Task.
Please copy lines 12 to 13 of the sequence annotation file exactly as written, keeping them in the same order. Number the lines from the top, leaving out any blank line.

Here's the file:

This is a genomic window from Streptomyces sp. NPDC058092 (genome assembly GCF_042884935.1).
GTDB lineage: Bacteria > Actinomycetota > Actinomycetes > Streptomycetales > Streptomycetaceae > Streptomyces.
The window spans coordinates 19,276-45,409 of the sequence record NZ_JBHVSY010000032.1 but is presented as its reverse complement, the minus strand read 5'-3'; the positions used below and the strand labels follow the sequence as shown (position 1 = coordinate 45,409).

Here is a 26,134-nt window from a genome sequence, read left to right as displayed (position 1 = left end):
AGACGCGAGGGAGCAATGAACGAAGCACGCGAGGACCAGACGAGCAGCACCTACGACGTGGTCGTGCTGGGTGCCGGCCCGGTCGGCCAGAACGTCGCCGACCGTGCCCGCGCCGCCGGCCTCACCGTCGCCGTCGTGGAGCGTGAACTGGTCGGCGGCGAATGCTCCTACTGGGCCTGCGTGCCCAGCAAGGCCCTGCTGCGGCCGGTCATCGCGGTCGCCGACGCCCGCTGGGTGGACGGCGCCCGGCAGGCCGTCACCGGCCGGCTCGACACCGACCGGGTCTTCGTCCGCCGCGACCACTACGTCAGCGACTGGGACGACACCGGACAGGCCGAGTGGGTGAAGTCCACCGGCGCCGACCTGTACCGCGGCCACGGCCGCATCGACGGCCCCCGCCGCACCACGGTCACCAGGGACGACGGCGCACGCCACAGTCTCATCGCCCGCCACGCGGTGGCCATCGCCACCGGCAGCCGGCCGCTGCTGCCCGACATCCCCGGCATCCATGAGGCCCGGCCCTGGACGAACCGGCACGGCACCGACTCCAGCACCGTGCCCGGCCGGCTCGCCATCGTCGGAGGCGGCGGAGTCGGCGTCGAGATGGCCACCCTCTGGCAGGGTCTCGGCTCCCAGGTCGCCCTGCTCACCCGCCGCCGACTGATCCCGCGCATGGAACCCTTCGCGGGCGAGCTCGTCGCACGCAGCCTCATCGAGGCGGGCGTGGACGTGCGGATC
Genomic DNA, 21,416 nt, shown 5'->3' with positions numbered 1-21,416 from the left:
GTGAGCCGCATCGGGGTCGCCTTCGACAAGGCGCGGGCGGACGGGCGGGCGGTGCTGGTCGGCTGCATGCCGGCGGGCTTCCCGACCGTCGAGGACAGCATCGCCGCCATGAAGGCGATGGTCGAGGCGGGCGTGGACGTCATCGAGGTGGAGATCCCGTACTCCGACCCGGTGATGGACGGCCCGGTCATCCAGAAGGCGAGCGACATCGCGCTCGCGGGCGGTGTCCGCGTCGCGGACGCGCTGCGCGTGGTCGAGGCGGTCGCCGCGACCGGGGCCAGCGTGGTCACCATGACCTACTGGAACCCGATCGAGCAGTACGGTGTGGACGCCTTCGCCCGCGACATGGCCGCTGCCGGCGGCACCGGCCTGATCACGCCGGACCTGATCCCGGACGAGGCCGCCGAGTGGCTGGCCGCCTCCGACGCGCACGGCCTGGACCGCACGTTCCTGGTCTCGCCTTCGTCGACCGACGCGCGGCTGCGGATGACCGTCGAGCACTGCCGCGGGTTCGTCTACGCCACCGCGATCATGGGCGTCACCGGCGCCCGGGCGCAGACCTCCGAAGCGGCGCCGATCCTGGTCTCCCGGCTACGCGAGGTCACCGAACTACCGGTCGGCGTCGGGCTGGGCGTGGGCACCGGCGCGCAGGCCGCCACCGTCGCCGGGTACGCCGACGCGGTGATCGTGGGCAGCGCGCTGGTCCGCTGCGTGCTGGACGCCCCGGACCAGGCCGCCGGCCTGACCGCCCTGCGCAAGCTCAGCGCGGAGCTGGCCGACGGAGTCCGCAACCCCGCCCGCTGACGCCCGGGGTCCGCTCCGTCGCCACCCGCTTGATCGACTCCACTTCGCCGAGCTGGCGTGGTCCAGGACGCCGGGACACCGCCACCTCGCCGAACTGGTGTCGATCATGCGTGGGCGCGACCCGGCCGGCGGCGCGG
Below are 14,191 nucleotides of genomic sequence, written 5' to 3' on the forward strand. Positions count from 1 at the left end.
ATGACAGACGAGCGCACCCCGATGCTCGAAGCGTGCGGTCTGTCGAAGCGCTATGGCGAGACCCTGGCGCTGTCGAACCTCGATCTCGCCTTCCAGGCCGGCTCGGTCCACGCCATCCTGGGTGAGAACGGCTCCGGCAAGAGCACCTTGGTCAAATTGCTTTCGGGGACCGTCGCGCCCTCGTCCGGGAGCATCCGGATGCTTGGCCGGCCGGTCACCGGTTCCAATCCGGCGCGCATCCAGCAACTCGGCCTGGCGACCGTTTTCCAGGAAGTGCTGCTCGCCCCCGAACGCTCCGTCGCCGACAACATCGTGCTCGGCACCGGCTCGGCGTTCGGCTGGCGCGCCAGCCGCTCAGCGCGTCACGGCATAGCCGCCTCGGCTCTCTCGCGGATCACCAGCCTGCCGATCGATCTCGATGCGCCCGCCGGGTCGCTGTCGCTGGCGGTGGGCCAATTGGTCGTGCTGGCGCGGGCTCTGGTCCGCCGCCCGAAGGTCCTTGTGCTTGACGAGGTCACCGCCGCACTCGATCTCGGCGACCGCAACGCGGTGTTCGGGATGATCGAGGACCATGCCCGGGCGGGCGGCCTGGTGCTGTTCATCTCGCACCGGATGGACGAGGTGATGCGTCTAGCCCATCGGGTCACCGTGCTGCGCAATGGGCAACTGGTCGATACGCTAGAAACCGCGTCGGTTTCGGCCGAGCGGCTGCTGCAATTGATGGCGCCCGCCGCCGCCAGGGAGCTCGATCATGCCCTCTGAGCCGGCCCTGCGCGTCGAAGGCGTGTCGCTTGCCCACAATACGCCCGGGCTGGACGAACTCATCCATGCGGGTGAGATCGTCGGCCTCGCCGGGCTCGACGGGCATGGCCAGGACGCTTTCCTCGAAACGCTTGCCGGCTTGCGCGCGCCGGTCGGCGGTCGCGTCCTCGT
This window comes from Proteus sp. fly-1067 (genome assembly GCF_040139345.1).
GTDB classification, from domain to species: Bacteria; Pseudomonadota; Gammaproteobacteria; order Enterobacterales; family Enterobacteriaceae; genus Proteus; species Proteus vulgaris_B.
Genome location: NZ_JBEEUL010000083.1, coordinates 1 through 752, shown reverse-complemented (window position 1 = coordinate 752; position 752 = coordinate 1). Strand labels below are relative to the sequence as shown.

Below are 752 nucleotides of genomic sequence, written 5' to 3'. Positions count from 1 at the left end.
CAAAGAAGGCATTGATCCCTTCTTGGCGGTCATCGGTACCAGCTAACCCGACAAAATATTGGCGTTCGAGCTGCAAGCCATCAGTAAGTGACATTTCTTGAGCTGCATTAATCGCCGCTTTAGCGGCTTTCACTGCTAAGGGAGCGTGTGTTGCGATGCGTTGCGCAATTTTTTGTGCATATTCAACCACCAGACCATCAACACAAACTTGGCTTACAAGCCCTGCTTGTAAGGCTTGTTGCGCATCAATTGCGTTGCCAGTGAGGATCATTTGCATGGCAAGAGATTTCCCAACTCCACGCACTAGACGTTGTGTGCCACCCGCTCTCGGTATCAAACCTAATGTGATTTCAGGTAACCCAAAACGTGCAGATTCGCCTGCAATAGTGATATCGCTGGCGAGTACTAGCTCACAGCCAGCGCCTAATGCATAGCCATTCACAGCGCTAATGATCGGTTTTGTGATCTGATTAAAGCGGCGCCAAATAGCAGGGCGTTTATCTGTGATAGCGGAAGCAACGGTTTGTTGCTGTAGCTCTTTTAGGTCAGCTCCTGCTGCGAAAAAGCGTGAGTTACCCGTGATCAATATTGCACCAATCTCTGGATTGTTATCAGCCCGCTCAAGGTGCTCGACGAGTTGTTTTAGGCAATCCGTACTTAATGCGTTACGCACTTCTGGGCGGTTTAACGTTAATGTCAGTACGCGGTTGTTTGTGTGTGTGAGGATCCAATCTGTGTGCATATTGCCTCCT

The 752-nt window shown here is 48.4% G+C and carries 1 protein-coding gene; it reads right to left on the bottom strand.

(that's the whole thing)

Genome location: NZ_JBEEUL010000083.1, coordinates 1 through 752, shown reverse-complemented (window position 1 = coordinate 752; position 752 = coordinate 1). Strand labels below are relative to the sequence as shown.

Below are 752 nucleotides of genomic sequence, written 5' to 3'. Positions count from 1 at the left end.